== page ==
Amy Guidry”s landscapes almost look familiar, with blue skies, clouds and distant mountain ranges. But what”s populating them is entirely different. Her hybrid creatures, disconnected (though still alive-seeming) animal parts and eerily calm human faces let the viewer know that something else is going on here. Something much larger.
That”s the point, though. In her “In Our Veins” series, the Lafayette, Louisiana-based artist explores the inter-connectivity of life on this planet, the relationships between humans, animals and the earth. “Concepts such as life and death, survival and exploitation, and the interdependence and destruction of living and nonliving organisms are illustrated throughout,” she explains. The series is extensive, but we”ve compiled some of our favorites. All we can say is “wow.”
The Surrealist art movement, which gave us lots of psychedelic imagery and made Salvador Dali a household name, is a major influence on Guidry”s work. Surrealism is heavily based in exploring the subconscious, and so Guidry, who also studied psychology, found it the perfect framework for her dream-like images.
But “In Our Veins” goes even deeper than that. By combining human, animal and landscape forms, Guidry stresses the importance of being conscious of our environment and the creatures we share it with. Guidry considers herself an “eco-artist” in this respect, and is dedicated to helping the planet in any way. “I”ve always had a love for animals and nature since I was very young and that carried through to my art,” she says. “One of the themes explored with my series, “In Our Veins,” is animal welfare. Its an important issue for me on a personal level, but I also feel that it is a significant part of the future of our environment. They go hand-in-hand.”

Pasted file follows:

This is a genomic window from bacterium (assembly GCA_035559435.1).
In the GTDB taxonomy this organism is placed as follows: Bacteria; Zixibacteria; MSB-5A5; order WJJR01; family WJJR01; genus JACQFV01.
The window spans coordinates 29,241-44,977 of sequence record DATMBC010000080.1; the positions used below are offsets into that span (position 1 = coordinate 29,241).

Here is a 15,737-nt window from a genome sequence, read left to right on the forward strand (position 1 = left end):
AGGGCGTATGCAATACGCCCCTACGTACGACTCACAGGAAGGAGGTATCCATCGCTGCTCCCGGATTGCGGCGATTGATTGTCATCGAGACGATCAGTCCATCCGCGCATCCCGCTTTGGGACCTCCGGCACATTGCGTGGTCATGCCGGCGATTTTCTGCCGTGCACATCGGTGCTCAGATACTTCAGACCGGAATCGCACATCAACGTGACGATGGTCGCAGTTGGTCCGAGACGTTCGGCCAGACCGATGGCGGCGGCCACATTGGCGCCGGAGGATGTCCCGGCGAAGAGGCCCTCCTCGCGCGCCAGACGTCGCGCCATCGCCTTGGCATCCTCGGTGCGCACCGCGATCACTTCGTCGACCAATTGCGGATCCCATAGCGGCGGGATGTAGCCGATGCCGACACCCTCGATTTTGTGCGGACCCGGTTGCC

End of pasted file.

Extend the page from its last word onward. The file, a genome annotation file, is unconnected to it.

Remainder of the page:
Speaking of the interactions between humans, animals and the earth, she says, “One cannot exist without the other, therefore it is of the utmost importance that we care for each and every living thing. Of course I believe this is important not just for the survival of the planet, but also out of a moral and ethical obligation as well.”